ARCPATH: Arctic Climate Predictions: Pathways to Resilient, Sustainable Societies

Focus on changes that will happen in the near future, with the overarching goal of fostering responsible and sustainable development.


Overarching goals:

1) To improve Arctic climate prediction by using innovative methods to capture both anthropogenic and natural factors in global and high-resolution regional models;

2) To increase understanding and reduce uncertainties regarding how changes in climate interact with multiple societal factors including the development of local and regional adaptation measures; and

3) To supply this knowledge  as  potential  “pathways  to  action”  to  the  specific Arctic regions singled out for special focus in the project.

ARCPATH will establish a creative, innovative and cross-disciplinary Nordic Centre of Excellence with a primary focus on the opportunities and challenges involved in promoting responsible and sustainable development in Arctic regions. ARCPATH will address the overall objective of the NordForsk call for the “Responsible Development of the Arctic: Opportunities and Challenges” with the corollary - “Pathways to Action”.

Project Summary

A key objective in ARCPATH as a multidisciplinary project is to use downscaled predictions to better understand and assess, and thereby reduce and prepare for, risks with shipping in sea-ice infested  and potentially stormier waters, with extreme weather conditions, in a region largely unprepared to cope with major environmental accidents such as oil spills at sea.

Such predictions for ocean temperatures are also urgently needed to design adaptive strategies in fisheries facing rapidly-changing migratory behaviour of fish stocks and cetaceans, posing uncertainty and direct  economic risks to fishing communities  and  marine   tourism. Furthermore, fishing operations, not least small-scale fishing, and whale watching are highly climate-sensitive activities, and in northern waters also greatly reliant on favourable sea and weather conditions.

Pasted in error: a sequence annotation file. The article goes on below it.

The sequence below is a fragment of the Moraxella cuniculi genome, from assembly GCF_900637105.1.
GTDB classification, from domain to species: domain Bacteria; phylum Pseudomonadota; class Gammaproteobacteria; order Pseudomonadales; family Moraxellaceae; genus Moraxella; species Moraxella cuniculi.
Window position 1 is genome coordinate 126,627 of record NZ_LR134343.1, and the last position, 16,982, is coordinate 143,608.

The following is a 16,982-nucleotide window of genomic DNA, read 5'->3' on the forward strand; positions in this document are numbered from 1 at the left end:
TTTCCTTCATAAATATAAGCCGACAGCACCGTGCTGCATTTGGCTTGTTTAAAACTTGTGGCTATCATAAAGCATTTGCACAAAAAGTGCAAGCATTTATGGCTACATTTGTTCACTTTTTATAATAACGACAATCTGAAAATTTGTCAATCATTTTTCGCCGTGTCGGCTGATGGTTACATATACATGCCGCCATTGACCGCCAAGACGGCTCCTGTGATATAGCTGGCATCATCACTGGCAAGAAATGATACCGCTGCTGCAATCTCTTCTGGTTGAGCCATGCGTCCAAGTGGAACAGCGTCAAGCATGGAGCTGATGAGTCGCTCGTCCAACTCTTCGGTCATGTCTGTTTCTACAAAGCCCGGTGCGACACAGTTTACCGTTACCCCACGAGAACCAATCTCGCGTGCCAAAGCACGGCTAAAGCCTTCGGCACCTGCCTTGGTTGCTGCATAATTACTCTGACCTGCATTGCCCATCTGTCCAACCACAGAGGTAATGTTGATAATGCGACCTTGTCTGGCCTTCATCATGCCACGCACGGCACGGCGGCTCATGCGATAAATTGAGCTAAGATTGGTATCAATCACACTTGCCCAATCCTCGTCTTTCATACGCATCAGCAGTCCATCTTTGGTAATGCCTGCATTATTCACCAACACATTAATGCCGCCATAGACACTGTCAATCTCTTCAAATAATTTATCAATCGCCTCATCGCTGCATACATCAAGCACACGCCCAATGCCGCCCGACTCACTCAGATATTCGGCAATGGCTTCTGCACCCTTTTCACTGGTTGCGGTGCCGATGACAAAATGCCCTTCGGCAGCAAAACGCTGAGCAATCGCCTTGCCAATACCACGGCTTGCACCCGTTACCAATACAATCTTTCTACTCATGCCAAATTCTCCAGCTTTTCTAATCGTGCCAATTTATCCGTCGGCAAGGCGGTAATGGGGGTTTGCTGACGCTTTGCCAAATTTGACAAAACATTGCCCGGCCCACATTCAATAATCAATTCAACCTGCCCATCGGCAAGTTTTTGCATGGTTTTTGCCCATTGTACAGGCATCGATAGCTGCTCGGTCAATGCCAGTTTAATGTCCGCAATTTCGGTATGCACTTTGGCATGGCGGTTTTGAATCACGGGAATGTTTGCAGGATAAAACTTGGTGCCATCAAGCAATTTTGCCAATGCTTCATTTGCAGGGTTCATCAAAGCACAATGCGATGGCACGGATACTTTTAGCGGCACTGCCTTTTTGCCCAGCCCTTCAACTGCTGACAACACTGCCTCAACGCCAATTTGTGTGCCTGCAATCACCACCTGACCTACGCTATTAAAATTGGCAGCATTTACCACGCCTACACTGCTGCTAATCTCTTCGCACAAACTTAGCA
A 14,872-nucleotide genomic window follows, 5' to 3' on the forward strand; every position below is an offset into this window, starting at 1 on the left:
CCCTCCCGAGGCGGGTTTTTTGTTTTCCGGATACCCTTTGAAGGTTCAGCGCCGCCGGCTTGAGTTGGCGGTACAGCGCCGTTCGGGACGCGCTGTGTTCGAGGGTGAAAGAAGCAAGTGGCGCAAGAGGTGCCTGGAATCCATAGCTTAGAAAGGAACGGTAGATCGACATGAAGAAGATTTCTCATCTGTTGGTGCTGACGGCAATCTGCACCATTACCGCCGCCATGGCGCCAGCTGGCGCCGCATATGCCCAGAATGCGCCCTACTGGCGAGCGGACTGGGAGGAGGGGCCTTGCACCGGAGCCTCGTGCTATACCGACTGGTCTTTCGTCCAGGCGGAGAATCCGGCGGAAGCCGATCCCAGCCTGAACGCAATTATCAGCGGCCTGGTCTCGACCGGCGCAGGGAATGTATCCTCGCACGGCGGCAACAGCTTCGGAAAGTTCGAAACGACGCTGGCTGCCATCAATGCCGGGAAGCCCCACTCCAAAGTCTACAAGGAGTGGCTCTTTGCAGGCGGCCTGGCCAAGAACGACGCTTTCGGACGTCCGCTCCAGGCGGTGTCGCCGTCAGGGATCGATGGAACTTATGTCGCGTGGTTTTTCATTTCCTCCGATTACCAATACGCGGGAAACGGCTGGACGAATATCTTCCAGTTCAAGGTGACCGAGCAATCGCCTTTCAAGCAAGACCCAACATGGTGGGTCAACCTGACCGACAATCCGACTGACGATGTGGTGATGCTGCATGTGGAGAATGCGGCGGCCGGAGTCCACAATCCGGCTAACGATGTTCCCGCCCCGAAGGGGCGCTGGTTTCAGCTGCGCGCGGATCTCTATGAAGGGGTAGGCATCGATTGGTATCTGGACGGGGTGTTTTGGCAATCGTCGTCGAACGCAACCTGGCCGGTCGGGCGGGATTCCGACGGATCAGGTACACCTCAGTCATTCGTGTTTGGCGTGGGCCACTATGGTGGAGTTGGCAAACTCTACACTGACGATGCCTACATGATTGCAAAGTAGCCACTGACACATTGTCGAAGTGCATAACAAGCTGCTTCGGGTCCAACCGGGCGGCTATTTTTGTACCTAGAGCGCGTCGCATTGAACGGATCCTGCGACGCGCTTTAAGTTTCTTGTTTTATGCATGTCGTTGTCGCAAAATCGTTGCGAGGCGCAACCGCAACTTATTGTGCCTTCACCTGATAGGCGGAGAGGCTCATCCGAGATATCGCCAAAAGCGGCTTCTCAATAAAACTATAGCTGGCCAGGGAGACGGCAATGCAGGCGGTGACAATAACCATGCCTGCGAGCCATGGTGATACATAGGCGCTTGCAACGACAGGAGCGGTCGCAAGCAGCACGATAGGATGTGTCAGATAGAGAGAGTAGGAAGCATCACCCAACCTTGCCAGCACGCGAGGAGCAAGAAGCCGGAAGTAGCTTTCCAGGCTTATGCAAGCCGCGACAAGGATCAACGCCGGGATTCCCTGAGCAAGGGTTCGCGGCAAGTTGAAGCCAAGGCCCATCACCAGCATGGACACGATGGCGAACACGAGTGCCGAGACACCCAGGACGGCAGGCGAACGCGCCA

ARCPATH results will include:

i) Improved global climate prediction through the use of precise initial conditions of cryosphere and ocean state using two Earth System Models (ESM);

ii) Enhanced understanding of internal climate variability in the Arctic and its regional impacts;

iii) Improved Arctic climate prediction by dynamic downscaling (Arctic regional climate model) with input from  initialized  predictions  using  global ESMs;

iv) Analyses of socio-economic challenges and opportunities arising from increased industrial activity in the Arctic, as well as evaluations concerning how potential climate-driven physical and ecosystem changes may affect economic activities and human welfare in Arctic coastal communities, with emphasis on a variety of separate but inter-related, issues such as: fisheries; marine-mammal distribution, increased shipping, tourism, and gender issues;

v) Analyses of regional societal effects of reduced sea-ice cover and sea-level rise, and local and regional adaptation measures to such changes,  including resource management, preparedness and security;

vi) Information regarding correlations between reduced sea-ice cover and industrial interests in the region, and the physical and technical challenges posed by a summer-open Arctic Ocean;

vii) Reconstructions of climate and sea-ice records back to AD 1700 to aid in understanding the role of internal variability.

The consortium and the international collaborators have the cumulative expertise and resources necessary to undertake this multidisciplinary research project and  provide new knowledge concerning integrated atmosphere, ocean and cryosphere changes with reduced uncertainties. It will, in turn, contribute to better sustainable management and adaptation to environmental pressures, risks, and opportunities in selected Arctic communities.

The long-term impacts of ARCPATH will be to link climate prediction with management and policy, and to build needed capacity in climate services, through the education of young scientists, and the development of systems tailored to better predict Arctic climate change and its socio-economic consequences

Project Details
Funding Agency: 
NERSC Principal Investigator: 
François Counillon
Coordinating Institute: 
Nansen Environmental and Remote Sensing Center
Project Status: